In The News
How did opioid and heroin abuse become such a widespread issue? The answer to this question is complex and multifaceted; however, too often opioid abuse begins in a hospital emergency room or doctor's office.
This year, April 17, marked a day each American dreads: Tax Day. In the weeks leading up to this day every year, Americans scramble to fill out complicated tax forms with the hope that some of their hard-earned money will be returned by the government.
"Three western Colorado men arrested in FBI's sex trafficking operation"
"Car accident leads to arrest for human trafficking"
"6 local men arrested as part of national child sex sting operation"
We are fortunate to have a large population of veterans living in Colorado’s 3rd Congressional District, many of whom served in the Vietnam War. During this brutal war, many of these brave Coloradans fell victim to a terror they could have never foreseen: a toxic herbicide called Agent Orange.
The current lack of a direct flight between Grand Junction and Washington, D.C., isn't a deal killer in negotiations to move the headquarters of the Bureau of Land Management to the West.
The Senate overwhelmingly passed a bipartisan bill Wednesday afternoon that increases penalties on websites that knowingly facilitate sex trafficking.
The House of Representatives passed Congressman Scott Tipton’s (CO-03) bill to reduce the onerous regulatory compliance burdens on small community banks and credit unions. H.R. 1116, the Taking Account of Institutions with Low Operational Risk (TAILOR) Act would require financial oversight agencies to tailor regulations to better fit a bank or credit union’s risk profile and business model.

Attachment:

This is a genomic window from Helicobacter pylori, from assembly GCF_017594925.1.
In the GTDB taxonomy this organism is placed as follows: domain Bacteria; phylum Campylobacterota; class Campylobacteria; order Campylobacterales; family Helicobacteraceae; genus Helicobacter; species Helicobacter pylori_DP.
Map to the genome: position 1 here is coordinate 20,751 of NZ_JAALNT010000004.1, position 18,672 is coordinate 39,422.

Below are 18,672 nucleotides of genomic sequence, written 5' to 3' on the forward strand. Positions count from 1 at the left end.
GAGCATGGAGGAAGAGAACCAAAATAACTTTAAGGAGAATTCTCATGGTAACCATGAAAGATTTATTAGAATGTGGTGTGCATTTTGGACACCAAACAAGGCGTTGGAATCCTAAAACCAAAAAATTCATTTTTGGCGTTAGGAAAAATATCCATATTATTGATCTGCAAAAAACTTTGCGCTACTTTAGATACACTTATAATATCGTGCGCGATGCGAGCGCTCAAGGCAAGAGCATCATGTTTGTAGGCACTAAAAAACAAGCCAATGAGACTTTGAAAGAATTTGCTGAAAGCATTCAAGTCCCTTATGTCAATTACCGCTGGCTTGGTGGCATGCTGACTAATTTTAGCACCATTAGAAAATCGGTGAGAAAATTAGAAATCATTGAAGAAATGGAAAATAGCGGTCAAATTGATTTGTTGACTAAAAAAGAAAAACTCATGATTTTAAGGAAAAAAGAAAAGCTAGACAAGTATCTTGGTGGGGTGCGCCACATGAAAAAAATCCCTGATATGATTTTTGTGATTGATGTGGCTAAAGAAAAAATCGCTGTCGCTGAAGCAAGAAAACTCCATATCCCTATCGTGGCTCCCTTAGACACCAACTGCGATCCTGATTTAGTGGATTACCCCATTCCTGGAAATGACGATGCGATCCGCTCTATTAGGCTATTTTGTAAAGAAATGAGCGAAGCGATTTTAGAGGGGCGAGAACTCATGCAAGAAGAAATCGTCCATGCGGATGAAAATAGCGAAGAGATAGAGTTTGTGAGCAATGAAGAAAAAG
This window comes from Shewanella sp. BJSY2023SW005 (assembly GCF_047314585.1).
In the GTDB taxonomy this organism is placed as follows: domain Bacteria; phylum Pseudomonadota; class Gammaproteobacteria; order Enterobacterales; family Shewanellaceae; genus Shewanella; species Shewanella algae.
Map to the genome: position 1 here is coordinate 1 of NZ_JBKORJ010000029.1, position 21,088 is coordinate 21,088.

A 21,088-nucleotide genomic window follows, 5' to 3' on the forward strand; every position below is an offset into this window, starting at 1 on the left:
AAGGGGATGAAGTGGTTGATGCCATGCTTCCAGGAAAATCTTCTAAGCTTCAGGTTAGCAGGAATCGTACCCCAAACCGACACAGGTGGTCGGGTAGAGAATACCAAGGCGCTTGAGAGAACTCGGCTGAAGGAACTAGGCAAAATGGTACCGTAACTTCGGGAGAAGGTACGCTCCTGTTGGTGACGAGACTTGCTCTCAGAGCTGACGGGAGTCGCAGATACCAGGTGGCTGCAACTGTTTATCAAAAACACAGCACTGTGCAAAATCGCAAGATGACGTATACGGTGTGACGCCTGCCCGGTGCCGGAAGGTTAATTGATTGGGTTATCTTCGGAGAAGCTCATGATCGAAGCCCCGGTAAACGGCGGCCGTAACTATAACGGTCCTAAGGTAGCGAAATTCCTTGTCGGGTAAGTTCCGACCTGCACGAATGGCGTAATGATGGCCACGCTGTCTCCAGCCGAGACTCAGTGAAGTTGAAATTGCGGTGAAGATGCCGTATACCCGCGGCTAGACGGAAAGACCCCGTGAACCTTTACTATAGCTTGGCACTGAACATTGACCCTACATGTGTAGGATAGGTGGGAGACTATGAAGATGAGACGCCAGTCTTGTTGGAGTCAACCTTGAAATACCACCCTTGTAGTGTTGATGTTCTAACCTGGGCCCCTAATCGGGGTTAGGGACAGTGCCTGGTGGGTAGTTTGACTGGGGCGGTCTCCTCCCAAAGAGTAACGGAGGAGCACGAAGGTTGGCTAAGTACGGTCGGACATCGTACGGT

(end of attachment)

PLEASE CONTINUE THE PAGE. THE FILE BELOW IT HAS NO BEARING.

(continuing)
Some $18 million in federal oil and gas lease revenue is slated to be distributed among four Western Slope counties after it was set aside but never used for cleanup of the Anvil Points federal oil shale research site.
For the last four years, Colorado’s ski areas operating on public land have sent record revenue-based rent checks back to Washington as Forest Service administrators struggle under wildfire-ravaged budgets to shepherd resort plans for upgrades and four-season amenities.
During the past few years, one question I have often heard in the 3rd District is: "Why are the federal departments that have jurisdiction over most Western lands headquartered in Washington, D.C., rather than in Western states?" Particularly, why is the Department of the Interior's Bureau of Land Management headquartered in Washington, when 99 percent of the more tha